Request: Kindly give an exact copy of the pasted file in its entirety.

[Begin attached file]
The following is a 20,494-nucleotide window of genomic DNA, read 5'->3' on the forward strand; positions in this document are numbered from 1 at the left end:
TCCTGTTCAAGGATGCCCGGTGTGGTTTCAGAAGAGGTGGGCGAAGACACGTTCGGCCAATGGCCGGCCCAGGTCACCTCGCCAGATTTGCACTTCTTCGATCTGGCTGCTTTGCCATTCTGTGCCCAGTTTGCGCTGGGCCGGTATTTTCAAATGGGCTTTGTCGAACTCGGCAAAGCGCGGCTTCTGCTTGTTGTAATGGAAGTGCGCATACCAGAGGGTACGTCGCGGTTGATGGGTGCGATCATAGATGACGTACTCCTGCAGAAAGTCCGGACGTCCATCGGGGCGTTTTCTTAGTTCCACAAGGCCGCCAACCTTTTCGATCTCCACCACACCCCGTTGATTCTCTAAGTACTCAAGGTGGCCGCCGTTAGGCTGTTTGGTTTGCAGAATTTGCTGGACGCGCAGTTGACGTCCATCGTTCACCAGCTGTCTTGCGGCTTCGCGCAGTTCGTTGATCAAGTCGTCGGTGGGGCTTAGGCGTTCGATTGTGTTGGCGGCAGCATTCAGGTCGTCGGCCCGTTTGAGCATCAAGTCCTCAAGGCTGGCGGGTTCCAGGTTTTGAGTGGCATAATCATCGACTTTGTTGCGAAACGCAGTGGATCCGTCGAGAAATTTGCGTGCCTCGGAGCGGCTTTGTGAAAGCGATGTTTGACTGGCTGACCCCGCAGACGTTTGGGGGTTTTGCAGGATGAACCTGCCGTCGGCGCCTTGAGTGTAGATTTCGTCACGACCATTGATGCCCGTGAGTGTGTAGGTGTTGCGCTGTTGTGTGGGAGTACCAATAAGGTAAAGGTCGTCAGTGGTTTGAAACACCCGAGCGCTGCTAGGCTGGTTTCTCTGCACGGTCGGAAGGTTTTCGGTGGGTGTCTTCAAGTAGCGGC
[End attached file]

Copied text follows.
The following is a 20,494-nucleotide window of genomic DNA, read 5'->3' on the forward strand; positions in this document are numbered from 1 at the left end:
TCCTGTTCAAGGATGCCCGGTGTGGTTTCAGAAGAGGTGGGCGAAGACACGTTCGGCCAATGGCCGGCCCAGGTCACCTCGCCAGATTTGCACTTCTTCGATCTGGCTGCTTTGCCATTCTGTGCCCAGTTTGCGCTGGGCCGGTATTTTCAAATGGGCTTTGTCGAACTCGGCAAAGCGCGGCTTCTGCTTGTTGTAATGGAAGTGCGCATACCAGAGGGTACGTCGCGGTTGATGGGTGCGATCATAGATGACGTACTCCTGCAGAAAGTCCGGACGTCCATCGGGGCGTTTTCTTAGTTCCACAAGGCCGCCAACCTTTTCGATCTCCACCACACCCCGTTGATTCTCTAAGTACTCAAGGTGGCCGCCGTTAGGCTGTTTGGTTTGCAGAATTTGCTGGACGCGCAGTTGACGTCCATCGTTCACCAGCTGTCTTGCGGCTTCGCGCAGTTCGTTGATCAAGTCGTCGGTGGGGCTTAGGCGTTCGATTGTGTTGGCGGCAGCATTCAGGTCGTCGGCCCGTTTGAGCATCAAGTCCTCAAGGCTGGCGGGTTCCAGGTTTTGAGTGGCATAATCATCGACTTTGTTGCGAAACGCAGTGGATCCGTCGAGAAATTTGCGTGCCTCGGAGCGGCTTTGTGAAAGCGATGTTTGACTGGCTGACCCCGCAGACGTTTGGGGGTTTTGCAGGATGAACCTGCCGTCGGCGCCTTGAGTGTAGATTTCGTCACGACCATTGATGCCCGTGAGTGTGTAGGTGTTGCGCTGTTGTGTGGGAGTACCAATAAGGTAAAGGTCGTCAGTGGTTTGAAACACCCGAGCGCTGCTAGGCTGGTTTCTCTGCACGGTCGGAAGGTTTTCGGTGGGTGTCTTCAAGTAGCGGC